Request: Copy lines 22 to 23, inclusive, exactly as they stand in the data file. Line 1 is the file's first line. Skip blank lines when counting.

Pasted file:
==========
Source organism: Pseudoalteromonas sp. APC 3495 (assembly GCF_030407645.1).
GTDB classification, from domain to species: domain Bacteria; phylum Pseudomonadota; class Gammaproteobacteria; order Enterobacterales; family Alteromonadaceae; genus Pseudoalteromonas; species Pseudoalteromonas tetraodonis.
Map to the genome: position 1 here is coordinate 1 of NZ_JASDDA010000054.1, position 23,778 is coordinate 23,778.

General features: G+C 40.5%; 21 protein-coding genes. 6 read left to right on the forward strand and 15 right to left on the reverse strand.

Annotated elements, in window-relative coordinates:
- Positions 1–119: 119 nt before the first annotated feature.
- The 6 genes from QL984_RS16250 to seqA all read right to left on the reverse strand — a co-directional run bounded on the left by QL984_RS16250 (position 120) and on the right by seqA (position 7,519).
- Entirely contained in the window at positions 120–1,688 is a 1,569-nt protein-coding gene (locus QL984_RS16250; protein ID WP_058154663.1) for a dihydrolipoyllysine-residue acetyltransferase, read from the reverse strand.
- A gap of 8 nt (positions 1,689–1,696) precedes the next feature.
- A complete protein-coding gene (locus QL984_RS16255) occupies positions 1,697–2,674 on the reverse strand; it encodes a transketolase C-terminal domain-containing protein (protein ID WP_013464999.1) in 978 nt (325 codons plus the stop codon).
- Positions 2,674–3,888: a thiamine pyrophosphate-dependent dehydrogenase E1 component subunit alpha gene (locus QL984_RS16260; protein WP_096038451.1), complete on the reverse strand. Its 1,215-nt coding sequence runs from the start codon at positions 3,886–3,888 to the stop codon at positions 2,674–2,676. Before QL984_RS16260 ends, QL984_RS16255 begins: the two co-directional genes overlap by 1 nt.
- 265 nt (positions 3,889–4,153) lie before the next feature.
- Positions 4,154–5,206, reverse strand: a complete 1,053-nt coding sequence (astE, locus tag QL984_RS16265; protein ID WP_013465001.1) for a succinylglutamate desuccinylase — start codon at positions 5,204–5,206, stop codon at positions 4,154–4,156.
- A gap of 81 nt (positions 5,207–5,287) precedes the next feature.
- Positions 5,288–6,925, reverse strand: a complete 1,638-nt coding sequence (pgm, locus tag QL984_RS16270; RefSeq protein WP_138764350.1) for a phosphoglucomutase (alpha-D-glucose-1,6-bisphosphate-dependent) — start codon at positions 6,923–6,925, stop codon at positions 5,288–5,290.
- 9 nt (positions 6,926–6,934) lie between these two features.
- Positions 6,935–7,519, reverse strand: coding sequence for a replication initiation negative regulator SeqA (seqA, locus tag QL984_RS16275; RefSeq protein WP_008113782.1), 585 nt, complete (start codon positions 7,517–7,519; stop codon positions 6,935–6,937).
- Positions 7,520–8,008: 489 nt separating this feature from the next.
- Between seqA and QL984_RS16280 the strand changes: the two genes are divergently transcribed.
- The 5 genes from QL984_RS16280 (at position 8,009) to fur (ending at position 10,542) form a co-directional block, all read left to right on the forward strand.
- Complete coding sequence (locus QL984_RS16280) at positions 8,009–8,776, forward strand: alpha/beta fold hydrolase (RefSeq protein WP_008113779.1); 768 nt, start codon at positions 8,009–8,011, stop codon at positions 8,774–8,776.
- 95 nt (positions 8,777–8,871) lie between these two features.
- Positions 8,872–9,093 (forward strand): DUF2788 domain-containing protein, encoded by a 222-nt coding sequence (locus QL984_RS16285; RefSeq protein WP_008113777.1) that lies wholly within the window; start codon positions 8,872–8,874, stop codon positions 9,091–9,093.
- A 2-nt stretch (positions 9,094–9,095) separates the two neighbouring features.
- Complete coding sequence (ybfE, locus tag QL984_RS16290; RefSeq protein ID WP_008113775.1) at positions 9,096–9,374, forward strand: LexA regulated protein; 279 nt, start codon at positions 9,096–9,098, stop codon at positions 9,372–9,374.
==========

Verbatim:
- 95 nt (positions 8,777–8,871) lie between these two features.
- Positions 8,872–9,093 (forward strand): DUF2788 domain-containing protein, encoded by a 222-nt coding sequence (locus QL984_RS16285; RefSeq protein WP_008113777.1) that lies wholly within the window; start codon positions 8,872–8,874, stop codon positions 9,091–9,093.